Document your findings

When working on any investigation, it’s important to document your findings. Be meticulous and preserve the evidence uncovered to ensure its irrefutability. Many would argue that screenshots aren’t sufficient. A number of investigators these days rely on technology that records them as they work, robustly documenting as they navigate online and offline intelligence-seeking ventures, recording their every move.

Ethics of OSINT

Just because you can hack a website doesn’t mean you should. It can be tempting to take shortcuts if you have the skillset but ignore the pull and stay above board. Evidence that is illegally obtained won’t hold up in a court of law and may damage your reputation for future proceedings. Additionally, not all information uncovered is relevant for inclusion. While investigating, you may learn details of a target’s marriage or family that isn’t connected to their illegal ventures. The objective is not to harm or blackmail the target but rather to gather intelligence to enforce their activity effectively and strategically. 

Similarly, it is best to refrain from using information illegally obtained by third parties. There are several websites that leak confidential information to the public gained illegally or unethically, sometimes lacking government clearance.

General Data Protection Regulations limit the processing of personal data and must be taken into account and followed, which is why it’s imperative to stick to open sources of data.

Security

It’s of utmost importance that investigators protect themselves and preserve their anonymity. Good covers must be established on a frequent basis and different covers should be employed for different investigations to avoid cross contamination. A profile used for pharmaceuticals would not also be interested in pirated content. Do not use your own photo or someone else’s likeness. AI services can create images of a person who doesn’t exist. Further, VPNs can be used to hide an IP address and make it appear that you are based in a different country. The goal is to create realistic aliases while staying safe and anonymous.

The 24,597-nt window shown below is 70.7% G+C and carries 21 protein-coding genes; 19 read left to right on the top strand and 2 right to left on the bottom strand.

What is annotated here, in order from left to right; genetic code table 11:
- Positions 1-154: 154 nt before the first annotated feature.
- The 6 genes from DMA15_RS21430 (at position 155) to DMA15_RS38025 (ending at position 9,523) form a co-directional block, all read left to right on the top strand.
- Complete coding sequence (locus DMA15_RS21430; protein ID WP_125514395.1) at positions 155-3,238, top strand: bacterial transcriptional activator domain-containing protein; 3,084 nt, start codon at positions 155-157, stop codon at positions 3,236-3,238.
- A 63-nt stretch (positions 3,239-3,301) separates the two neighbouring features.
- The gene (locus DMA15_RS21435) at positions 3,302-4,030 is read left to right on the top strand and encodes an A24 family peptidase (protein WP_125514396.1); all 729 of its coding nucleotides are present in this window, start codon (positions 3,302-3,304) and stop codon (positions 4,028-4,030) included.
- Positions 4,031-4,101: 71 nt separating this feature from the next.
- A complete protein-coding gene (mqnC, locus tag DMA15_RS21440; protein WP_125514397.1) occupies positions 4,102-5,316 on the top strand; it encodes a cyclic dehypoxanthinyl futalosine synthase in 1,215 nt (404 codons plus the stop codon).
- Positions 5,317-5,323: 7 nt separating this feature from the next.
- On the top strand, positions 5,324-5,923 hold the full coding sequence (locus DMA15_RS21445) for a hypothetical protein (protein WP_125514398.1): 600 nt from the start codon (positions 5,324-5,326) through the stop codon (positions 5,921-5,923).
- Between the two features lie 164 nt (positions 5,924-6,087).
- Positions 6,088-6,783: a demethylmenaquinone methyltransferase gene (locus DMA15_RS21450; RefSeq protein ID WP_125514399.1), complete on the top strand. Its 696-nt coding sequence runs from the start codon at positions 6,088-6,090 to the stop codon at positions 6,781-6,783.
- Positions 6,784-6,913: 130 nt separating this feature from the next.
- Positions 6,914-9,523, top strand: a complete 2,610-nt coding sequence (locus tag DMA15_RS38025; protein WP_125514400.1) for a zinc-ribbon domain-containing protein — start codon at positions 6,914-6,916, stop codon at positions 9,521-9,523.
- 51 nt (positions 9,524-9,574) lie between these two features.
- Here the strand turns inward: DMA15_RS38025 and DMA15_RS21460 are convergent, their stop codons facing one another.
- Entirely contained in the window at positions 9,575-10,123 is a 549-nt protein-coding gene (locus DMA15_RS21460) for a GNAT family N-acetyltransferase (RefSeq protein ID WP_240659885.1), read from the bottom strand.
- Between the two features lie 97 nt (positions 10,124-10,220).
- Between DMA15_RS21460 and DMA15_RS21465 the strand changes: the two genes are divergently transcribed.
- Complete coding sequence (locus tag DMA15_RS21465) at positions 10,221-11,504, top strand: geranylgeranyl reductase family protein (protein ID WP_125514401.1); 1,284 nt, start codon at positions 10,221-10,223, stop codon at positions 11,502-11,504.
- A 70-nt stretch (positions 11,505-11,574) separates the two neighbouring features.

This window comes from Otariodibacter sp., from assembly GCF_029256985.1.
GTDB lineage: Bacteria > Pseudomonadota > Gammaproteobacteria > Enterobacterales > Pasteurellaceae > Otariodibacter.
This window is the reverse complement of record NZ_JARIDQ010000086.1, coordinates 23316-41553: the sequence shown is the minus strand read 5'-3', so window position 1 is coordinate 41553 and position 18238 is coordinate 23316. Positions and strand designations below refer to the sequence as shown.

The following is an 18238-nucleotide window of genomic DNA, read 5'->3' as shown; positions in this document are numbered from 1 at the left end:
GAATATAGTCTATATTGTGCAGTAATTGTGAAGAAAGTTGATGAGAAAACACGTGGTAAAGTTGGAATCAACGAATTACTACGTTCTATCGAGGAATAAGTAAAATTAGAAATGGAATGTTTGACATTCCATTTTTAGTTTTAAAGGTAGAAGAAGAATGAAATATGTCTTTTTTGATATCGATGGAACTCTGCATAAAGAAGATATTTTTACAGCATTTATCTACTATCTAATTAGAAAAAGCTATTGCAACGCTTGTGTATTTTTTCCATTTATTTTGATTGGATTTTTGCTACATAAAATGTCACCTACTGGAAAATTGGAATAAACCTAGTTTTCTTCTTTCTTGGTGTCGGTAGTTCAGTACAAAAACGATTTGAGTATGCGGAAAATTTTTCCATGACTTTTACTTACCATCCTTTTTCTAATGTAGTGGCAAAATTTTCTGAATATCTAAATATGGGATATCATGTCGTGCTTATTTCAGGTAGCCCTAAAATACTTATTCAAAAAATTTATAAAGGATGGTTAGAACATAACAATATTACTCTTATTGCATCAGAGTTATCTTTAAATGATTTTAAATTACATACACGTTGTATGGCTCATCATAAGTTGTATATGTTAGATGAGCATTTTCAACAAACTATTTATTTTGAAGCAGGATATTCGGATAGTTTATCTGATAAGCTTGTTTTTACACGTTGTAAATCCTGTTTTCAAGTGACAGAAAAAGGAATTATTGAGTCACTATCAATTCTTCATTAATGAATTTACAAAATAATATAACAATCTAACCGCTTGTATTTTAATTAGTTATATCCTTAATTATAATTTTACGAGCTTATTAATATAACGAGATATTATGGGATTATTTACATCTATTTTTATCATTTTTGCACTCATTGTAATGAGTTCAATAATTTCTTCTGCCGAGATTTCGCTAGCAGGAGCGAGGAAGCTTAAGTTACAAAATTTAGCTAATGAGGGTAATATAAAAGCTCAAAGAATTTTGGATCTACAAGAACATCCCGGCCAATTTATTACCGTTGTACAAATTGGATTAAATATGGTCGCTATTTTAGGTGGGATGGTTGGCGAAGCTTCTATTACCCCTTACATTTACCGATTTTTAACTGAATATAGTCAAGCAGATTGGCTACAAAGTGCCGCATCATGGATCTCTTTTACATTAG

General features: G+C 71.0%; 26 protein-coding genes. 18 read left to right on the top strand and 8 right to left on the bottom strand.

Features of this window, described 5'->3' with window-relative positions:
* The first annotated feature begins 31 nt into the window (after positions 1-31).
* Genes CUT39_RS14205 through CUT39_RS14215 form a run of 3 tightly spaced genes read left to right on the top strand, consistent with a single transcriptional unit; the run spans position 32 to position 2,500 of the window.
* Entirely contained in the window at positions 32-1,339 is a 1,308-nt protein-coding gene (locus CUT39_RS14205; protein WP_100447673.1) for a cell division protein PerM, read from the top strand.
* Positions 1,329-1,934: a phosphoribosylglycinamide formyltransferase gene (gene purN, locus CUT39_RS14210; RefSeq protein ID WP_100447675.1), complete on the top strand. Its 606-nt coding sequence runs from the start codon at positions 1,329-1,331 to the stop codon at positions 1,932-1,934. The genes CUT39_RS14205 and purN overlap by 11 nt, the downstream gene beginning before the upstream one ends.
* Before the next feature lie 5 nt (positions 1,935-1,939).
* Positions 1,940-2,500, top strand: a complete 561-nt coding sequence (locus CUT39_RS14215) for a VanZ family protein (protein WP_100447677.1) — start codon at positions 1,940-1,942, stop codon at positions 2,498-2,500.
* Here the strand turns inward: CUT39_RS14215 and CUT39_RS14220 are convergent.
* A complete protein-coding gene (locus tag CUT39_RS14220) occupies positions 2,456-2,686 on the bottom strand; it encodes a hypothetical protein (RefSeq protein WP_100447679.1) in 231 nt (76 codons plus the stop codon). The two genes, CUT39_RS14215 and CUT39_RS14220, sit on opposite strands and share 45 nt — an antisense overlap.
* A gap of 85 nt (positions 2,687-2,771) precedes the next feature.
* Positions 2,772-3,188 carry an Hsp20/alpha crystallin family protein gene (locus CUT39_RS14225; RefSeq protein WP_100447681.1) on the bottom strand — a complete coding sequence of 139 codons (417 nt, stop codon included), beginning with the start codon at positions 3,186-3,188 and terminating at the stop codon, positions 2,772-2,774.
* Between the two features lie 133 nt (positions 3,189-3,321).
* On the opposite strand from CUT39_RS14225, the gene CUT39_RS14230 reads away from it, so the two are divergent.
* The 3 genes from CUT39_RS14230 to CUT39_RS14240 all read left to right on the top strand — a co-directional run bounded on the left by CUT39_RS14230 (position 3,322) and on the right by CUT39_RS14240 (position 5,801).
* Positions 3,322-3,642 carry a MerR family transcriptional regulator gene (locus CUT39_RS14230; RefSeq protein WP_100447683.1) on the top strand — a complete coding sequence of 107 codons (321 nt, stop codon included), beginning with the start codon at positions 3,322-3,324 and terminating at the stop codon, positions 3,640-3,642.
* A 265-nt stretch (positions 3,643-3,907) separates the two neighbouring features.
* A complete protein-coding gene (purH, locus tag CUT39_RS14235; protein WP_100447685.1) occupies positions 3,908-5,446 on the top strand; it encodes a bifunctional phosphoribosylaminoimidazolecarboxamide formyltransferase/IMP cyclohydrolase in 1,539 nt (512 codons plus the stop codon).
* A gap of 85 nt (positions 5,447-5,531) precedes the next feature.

Know the limits

Sometimes the data just isn’t there. Know when it’s time to take a step back or to pivot and try something else. Blending OSINT with human intelligence can be a great method for delving deeper and learning more about the inner workings of a high value target by engaging directly with the seller.

Stay up-to-date

The world of OSINT is young and formalizing quickly with new tools being introduced all the time. It’s impossible to subscribe to everything, but stay current about new advances in technology and know what tools are available.

Our evolving digital world presents a treasure trove of information waiting to be mined. Although the application of OSINT presents some challenges discussed above (misinformation, privacy, and legality), ultimately, it provides a wealth of data and it would be detrimental for any investigator or brand protection professional to ignore it. Explore the tools and techniques, set a clear strategy, and harness the power of OSINT to further your success.

With thanks to Joshua Hopping, Senior Customer Success Manager and Gerald Jenkins, Director of Intelligence, both at Corsearch, interviewed March 2022.

Comparative Guide


Contributing Firm


EXPERT ANALYSIS

Chapters

Brazil

Tânia Aoki Carneiro

Canada

Lorne M. Lipkus
Melissa J. Tarsitano

China

Epstein Drangel - IP Counselors Beijing

Greece

Alkisti-Irene Malamis

Israel

Roy Kornick

Italy

Graziana Ercolanelli
Monica Bucarelli

Mexico

Diana Martínez
Roberto Arochi

The Netherlands

Fleur Boom
Gie van den Broek
Iris van der Wal

Spain

Ana Padial
Gonzalo Barboza
Miriam Anidjar Mogeda
Patricia Ramírez Melgen

Ukraine

Alexander Pakharenko

United Arab Emirates

Felicity Hammond
Munir Suboh

United Kingdom

Fiona Lawson
Simon Barker

United States

Ashly E. Sands
Danielle S. Futterman
Gabriela N. Nastasi
Jason M. Drangel
Kerry B. Brownlee

Uruguay

Agustina Viera
Daiana Pereira
Lucia Cantera
Virginia Cervieri